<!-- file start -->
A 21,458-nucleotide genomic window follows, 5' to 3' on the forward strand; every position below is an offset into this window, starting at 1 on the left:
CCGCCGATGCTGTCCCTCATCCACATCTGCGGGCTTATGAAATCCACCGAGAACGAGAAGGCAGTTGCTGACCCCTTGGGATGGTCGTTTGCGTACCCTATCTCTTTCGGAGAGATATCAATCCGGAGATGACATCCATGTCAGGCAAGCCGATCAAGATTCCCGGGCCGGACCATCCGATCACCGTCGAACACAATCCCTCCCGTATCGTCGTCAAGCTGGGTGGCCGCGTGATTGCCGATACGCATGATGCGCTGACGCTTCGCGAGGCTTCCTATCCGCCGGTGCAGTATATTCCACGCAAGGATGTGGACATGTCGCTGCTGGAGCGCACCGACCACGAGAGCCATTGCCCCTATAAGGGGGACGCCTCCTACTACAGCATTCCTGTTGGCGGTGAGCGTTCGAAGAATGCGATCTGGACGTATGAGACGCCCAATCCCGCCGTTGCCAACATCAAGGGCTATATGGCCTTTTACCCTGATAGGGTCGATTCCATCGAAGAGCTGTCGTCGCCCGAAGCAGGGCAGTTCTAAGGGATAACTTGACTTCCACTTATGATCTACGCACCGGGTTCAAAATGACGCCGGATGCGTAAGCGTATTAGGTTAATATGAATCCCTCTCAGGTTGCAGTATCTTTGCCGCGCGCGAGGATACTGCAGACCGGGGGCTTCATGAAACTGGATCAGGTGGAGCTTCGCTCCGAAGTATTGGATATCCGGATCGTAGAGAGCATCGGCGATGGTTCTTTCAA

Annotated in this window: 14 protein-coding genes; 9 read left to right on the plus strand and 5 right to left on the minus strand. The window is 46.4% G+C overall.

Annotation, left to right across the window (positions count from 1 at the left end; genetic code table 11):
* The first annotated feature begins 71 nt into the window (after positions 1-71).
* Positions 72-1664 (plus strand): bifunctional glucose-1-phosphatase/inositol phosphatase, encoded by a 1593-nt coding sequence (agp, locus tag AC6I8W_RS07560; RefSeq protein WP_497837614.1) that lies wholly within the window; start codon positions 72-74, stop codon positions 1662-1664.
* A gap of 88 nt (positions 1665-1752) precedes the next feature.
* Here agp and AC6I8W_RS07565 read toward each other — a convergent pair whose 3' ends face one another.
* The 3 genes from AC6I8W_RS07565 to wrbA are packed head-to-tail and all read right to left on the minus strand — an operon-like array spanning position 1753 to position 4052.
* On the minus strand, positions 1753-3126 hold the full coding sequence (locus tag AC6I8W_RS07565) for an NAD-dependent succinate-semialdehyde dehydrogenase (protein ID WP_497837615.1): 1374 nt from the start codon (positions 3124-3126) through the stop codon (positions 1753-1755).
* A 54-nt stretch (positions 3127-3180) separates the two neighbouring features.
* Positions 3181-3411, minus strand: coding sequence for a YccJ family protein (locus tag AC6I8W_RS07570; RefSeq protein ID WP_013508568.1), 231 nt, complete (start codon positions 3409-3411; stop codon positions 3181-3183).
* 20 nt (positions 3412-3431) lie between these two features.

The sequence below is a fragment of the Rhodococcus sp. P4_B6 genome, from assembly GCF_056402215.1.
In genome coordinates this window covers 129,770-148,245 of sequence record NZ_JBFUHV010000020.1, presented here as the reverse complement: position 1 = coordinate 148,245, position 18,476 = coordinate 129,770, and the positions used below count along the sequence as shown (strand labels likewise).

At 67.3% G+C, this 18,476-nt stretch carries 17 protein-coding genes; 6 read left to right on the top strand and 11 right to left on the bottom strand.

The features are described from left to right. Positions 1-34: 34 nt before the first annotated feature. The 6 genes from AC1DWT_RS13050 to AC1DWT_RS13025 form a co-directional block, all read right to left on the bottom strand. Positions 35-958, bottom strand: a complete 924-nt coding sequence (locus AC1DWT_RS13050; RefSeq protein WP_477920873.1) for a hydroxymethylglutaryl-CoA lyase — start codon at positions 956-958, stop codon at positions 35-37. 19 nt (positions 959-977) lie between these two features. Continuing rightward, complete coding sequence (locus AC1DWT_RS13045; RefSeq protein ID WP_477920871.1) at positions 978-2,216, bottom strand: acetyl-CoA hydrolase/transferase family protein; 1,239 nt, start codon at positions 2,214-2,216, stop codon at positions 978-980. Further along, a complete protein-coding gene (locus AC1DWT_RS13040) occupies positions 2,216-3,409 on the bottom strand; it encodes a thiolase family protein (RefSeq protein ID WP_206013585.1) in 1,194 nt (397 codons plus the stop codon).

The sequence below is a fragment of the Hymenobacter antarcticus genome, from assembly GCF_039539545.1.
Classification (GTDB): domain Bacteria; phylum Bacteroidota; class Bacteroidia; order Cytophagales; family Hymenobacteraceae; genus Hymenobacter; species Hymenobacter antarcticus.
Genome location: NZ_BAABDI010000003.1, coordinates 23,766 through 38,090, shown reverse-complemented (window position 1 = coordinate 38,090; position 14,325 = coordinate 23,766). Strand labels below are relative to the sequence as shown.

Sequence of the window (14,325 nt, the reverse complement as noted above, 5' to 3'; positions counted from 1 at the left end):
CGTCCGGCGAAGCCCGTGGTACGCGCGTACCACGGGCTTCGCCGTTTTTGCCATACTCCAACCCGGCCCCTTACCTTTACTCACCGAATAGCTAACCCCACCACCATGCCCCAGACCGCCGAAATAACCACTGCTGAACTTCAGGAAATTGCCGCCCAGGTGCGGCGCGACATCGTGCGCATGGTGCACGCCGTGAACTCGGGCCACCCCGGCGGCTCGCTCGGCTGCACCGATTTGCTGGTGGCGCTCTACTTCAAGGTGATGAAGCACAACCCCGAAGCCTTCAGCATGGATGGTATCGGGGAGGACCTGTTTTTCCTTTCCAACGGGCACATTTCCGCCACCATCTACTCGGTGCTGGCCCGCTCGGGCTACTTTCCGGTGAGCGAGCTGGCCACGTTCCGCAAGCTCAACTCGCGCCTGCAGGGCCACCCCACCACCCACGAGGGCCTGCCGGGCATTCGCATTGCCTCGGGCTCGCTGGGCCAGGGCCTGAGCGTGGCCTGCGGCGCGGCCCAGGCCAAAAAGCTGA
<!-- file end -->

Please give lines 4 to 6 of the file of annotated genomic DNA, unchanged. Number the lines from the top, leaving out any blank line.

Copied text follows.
Annotation, left to right across the window (positions count from 1 at the left end; genetic code table 11):
* The first annotated feature begins 71 nt into the window (after positions 1-71).
* Positions 72-1664 (plus strand): bifunctional glucose-1-phosphatase/inositol phosphatase, encoded by a 1593-nt coding sequence (agp, locus tag AC6I8W_RS07560; RefSeq protein WP_497837614.1) that lies wholly within the window; start codon positions 72-74, stop codon positions 1662-1664.